Reserves like Middleton Lakes raise the spirits, demonstrating that if it’s given a chance nature will fight back and reclaim land that has been wrecked by man. When the Covid-19 madness is finally done with we’ll certainly return to see what else it has to offer.

Simple pleasures

We’d got big plans for 2020. No overseas visits – we wanted to spend a full year in the UK recovering from our 2019 New Zealand adventure – but plenty of travel here at home: a week in Norfolk, a few days in Liverpool, a fortnight in Cornwall, a long weekend at the British Birdwatching Fair in Rutland, and a Scottish odyssey centred around a two-weeks stay in the Orkney Islands. But Covid-19 has blown our plans out of the water: we’re going nowhere in 2020.

Instead, 2020 has become a year of simple pleasures. For more than three months we barely left the house, other than to buy food, so there was plenty of time to read. As a means of escape I’m working my way through the Jeeves novels and short stories by controversial novelist PG Wodehouse. Sir Pelham Grenville Wodehouse is claimed by some to be the funniest writer of all time in the English language. That’s overstating his abilities, I reckon, but he’s definitely brought me some welcome comic relief in recent weeks.

Written over a period of 60 years between 1915 and 1975, the Jeeves stories comprise a series of tales about upper class buffoon Bertie Wooster, a supremely stupid representative of the English idle rich who’s always getting into scrapes, and Jeeves, his smart, suave and sophisticated personal manservant, who invariably comes to his rescue. The early 20th century class system portrayed by Wodehouse is achingly absurd – grotesque, even – and one is left wondering how Britain ever achieved its prominent position on the international stage when ineffectual prats like Wooster ruled the roost.

My lockdown reading!

The Jeeves stories allow us to glance over our shoulders at a (thankfully) long-lost world, one in which rich White Englishmen did what they liked and everyone else did what they were told. However the books are wittily written, and as long as we remember the historical context and laugh at the appalling aristocracy rather than with them, it’s just harmless, escapist nonsense. And god knows, in the year of Covid-19, we all need opportunities to escape.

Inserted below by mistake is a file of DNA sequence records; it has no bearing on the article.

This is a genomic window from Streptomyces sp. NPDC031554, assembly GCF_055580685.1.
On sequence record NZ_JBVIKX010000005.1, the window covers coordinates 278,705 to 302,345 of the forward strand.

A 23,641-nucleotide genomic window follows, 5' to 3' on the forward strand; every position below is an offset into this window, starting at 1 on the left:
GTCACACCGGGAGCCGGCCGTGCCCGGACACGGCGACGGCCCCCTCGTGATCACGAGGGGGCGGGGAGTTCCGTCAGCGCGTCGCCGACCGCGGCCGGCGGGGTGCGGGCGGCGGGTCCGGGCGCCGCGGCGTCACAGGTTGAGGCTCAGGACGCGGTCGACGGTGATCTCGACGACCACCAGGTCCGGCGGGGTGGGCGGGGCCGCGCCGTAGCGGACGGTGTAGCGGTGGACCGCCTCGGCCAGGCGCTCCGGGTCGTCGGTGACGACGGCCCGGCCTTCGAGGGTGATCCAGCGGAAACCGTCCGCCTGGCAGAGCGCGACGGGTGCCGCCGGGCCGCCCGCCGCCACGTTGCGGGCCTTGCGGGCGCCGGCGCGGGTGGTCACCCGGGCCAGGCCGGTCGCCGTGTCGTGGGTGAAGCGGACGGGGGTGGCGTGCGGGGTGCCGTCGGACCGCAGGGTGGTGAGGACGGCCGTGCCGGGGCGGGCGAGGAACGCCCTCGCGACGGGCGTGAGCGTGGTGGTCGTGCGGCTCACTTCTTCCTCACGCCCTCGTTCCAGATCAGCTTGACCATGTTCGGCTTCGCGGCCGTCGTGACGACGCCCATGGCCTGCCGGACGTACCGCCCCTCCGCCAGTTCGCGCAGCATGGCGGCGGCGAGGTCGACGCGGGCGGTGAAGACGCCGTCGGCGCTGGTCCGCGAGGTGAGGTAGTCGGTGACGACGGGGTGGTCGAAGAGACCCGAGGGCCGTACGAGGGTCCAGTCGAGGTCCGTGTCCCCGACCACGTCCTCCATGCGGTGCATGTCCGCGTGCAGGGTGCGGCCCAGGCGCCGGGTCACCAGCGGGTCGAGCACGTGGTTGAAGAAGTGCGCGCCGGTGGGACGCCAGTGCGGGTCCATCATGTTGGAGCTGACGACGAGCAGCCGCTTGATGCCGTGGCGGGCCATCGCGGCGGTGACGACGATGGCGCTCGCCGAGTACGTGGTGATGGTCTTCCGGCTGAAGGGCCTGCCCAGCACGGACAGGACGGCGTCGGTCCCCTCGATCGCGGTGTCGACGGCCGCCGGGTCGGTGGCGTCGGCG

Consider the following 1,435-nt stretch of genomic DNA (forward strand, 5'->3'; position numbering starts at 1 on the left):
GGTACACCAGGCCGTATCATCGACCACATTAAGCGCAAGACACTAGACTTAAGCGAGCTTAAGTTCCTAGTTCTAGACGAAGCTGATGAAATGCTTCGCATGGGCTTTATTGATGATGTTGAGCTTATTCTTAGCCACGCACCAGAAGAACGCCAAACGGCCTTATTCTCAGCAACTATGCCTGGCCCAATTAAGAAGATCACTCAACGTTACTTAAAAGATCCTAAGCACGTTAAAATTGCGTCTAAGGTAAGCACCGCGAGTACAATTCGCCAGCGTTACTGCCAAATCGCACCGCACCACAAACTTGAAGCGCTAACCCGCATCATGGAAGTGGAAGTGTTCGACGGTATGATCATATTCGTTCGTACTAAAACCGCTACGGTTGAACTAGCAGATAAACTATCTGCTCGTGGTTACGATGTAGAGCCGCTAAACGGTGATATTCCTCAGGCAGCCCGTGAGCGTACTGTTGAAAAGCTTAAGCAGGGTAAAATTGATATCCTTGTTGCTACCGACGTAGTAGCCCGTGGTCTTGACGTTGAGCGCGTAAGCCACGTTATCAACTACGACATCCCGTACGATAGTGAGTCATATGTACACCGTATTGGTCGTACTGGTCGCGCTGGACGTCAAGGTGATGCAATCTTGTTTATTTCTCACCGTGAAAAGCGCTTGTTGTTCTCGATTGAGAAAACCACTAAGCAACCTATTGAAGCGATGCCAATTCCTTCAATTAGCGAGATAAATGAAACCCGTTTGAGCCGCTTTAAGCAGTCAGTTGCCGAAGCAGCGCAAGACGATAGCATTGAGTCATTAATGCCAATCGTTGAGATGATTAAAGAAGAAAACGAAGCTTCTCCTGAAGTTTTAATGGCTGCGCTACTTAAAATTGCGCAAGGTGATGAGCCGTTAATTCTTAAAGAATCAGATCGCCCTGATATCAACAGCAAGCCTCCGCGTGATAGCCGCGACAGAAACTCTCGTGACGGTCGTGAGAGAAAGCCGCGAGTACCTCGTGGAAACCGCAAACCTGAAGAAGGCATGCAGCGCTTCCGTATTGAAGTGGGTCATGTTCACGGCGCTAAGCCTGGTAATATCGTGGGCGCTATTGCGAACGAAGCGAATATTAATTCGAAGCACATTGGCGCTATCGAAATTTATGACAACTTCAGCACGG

Speaking of escapism, we’ve also been using lockdown constructively to binge our way through all eight seasons of Game of Thrones. We missed out on it first time around, but if ever there was an opportunity to find out what all the fuss is about it’s now, when we’ve got loads of time on our hands and not a lot to do with it.

Small Tortoiseshells have been common this year

And what a treat it’s been, an epic fantasy, a seething cauldron of death and deceit, dwarves and dragons, debauchery and depravity. Blood and guts litter the landscape in nearly every episode, while power-mad tyrants battle for ultimate control and leave mayhem in their wake. To be honest, it seems not unlike a normal day in the politics of your average western democracy.

For an old cynic like me it’s always been tempting to assume that something as popular as Game of Thrones must be cheap and nasty, just populist rubbish that combines mass appeal with minimal merit. It isn’t. Quite the reverse, in fact. The production values are superb, the characterisation vivid, the narrative complex and compelling. There are few positive aspects of Covid-19, but for us one of them has been creating the space and motivation to finally watch a TV show that just about everyone else on the planet has already seen. Love those dragons!

With opportunities to go out and about strictly limited, initially by government edict and then by our own caution, we’ve spent more time than ever before in our little garden. Thanks to my bad back and knackered knees I don’t look after the garden as well as I should, and it therefore has a slightly wild and unkempt appearance, like my Covid-19 hairstyle. But despite this – or perhaps because of it – the birds and the bees and the butterflies have visited regularly throughout the summer.

2020 has provided an abundance of bumblebees